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Child Support in Virginia Explained

There are additional components to think of when divorcing children during the process. For example, you have to consider visitation schedules and child support payments. It is vital that children have the financial resources necessary to succeed in life. However, determining support payments can be stressful.

The team at Family Law Group can help explain child support in Virginia, preparing you in the divorce process.

Responsibility for Support

The state of Virginia emphasizes the importance of having adequate support for children, whether or not the parents were married previously. Each parent has an obligation and responsibility to make payments for their children, so they have the same benefits as a child with both parents in the home.

Each parent is responsible for a certain percentage of payments, depending on the custody arrangement. For example, if the custodial parent has the children for most of the year, the other parent may be responsible for the majority of the support payments. These payments cover essential costs, such as healthcare or school expenses, ensuring that they get the necessary care.

What Makes Up Income

When individuals think of income, paychecks and salaries are the first things that come to mind. Included in this are extra payment avenues, such as bonuses, stipends, or even severance pay. Forms of unemployment even constitute income. If an individual receives social security payments or disability, this can be considered for support payments.

Did you know? If an individual receives lottery winnings, this can count towards the funds utilized for child support payments.

How to Calculate Payments

Calculating child support payments in Virginia is made more accessible by an established formula. In order to calculate an accurate payment, you need to utilize the number of children and the salaries of each parent. Furthermore, you also have to consider the amount of time the children spend with each parent. There are online tools that can be used to help you calculate a fair amount of child support, helping you ascertain the amount you can expect to pay. Keep in mind that these may only be estimations for payments and that attorneys and the courts will provide a more accurate and exact number.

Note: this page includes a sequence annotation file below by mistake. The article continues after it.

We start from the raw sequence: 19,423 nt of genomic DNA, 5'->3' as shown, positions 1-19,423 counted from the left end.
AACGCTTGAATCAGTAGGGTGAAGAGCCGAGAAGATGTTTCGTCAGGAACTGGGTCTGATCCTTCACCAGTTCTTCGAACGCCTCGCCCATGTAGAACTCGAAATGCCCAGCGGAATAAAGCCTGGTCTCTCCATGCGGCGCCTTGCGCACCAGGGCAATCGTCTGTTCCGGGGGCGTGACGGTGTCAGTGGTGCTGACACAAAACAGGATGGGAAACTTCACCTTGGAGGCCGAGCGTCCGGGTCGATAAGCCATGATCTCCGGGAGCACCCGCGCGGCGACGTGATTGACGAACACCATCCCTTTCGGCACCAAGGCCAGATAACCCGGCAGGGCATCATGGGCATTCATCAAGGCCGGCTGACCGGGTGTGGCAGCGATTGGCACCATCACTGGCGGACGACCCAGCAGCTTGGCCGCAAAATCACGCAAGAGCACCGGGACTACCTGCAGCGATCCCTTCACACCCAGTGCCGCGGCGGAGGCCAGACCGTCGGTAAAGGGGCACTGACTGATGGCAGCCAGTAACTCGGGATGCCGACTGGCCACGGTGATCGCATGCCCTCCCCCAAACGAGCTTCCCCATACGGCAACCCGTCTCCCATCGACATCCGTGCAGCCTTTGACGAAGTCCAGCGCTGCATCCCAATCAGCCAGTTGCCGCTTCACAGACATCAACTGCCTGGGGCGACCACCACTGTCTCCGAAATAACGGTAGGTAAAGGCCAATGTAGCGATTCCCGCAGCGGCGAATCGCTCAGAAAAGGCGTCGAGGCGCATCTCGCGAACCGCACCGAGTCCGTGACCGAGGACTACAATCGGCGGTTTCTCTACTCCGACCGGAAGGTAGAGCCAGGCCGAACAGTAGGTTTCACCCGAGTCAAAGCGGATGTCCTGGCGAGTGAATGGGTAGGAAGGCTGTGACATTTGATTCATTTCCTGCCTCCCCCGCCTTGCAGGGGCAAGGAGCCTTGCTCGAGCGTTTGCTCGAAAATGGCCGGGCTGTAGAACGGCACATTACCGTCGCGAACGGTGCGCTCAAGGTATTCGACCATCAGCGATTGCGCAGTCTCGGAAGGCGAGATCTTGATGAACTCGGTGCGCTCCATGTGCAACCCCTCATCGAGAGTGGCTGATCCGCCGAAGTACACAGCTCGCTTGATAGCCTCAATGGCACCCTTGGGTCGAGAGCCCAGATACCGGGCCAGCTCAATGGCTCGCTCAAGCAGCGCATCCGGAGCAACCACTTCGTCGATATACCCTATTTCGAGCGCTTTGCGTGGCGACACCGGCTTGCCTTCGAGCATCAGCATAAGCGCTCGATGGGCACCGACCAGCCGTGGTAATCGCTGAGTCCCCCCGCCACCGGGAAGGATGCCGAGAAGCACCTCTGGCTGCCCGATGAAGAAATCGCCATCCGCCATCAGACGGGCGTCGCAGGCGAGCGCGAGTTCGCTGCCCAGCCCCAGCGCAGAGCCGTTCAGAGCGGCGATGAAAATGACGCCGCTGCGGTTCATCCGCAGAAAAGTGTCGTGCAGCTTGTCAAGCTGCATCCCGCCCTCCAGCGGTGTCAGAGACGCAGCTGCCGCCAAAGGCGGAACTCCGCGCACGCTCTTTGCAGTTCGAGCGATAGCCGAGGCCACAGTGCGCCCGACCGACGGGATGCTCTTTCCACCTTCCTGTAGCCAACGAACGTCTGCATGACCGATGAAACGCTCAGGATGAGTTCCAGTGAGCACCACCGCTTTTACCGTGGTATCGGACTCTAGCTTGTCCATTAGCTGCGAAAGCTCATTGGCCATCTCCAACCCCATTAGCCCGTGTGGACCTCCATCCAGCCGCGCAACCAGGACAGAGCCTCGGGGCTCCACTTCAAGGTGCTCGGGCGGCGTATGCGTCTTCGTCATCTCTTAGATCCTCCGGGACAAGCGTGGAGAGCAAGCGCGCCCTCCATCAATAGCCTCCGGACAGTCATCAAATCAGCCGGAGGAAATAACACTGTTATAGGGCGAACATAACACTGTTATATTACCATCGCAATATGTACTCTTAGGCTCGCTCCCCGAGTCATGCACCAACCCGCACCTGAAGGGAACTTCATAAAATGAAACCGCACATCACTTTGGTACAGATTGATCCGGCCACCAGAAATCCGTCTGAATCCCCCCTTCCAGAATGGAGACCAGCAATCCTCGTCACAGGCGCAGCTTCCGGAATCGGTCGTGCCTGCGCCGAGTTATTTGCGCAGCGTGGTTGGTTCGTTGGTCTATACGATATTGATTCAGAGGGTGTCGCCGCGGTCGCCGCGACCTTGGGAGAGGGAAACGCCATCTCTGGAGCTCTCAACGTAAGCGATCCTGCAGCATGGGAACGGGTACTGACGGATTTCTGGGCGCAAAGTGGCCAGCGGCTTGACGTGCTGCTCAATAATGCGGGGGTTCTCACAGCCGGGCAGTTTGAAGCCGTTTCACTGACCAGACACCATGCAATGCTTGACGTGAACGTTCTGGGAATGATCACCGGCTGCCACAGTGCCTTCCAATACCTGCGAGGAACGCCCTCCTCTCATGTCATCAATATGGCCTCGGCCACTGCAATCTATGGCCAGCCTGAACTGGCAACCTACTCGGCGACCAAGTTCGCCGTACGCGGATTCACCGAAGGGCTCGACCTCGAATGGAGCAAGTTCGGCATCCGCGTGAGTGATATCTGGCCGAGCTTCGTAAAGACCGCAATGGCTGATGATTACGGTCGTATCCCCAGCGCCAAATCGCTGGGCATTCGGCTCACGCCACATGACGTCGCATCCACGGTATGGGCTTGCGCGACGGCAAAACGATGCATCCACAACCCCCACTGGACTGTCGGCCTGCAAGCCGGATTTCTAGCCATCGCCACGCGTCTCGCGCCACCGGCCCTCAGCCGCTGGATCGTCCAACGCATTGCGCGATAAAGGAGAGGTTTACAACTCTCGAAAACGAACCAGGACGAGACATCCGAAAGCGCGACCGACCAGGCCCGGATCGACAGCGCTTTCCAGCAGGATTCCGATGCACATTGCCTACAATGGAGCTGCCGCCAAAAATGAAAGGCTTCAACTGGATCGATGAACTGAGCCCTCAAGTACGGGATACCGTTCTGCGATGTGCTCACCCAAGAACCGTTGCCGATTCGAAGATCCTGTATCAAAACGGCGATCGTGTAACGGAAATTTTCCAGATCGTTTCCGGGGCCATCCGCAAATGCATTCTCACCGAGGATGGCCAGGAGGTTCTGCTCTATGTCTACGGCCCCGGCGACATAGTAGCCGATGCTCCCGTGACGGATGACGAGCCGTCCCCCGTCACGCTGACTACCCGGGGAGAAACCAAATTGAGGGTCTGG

Fair Payments

Once the child support payment is calculated, keep in mind that one parent will not pay the entirety. Each parent must pay their fair share of support payments. This is all depending on the existing custody arrangements. You also have to consider how much each parent contributes to the combined salary. If one parent earns only $1,500 per month and the other earns $3,000, the higher-earning parent will pay a more significant percentage of support payments. The individual who has primary custody of the child will be the one that receives the payment from the other parent.

Exceptions to Guidelines

However, there are always exceptions to guidelines. Sometimes the courts may deem that following the traditional guidelines are unfair to either the parents or child. Examples of these exceptions include, but are not limited to:

  • The child has special needs that require additional care

  • There are specific custody arrangements that require additional costs, such as travel

  • One parent is underemployed and unable to provide

  • Each parent’s ability to earn and provide

However, the courts have to justify any deviations from the standard support guidelines in writing.

Family Law Group is in Your Corner

While you are going through the process of determining child custody payments, you should not have to do it alone. Family Law Group is experienced in providing legal counsel and supporting clients throughout the child support process.

 

Our team can provide you with assistance in child support. Give Family Law Group a call at (703) 552-5072 today!


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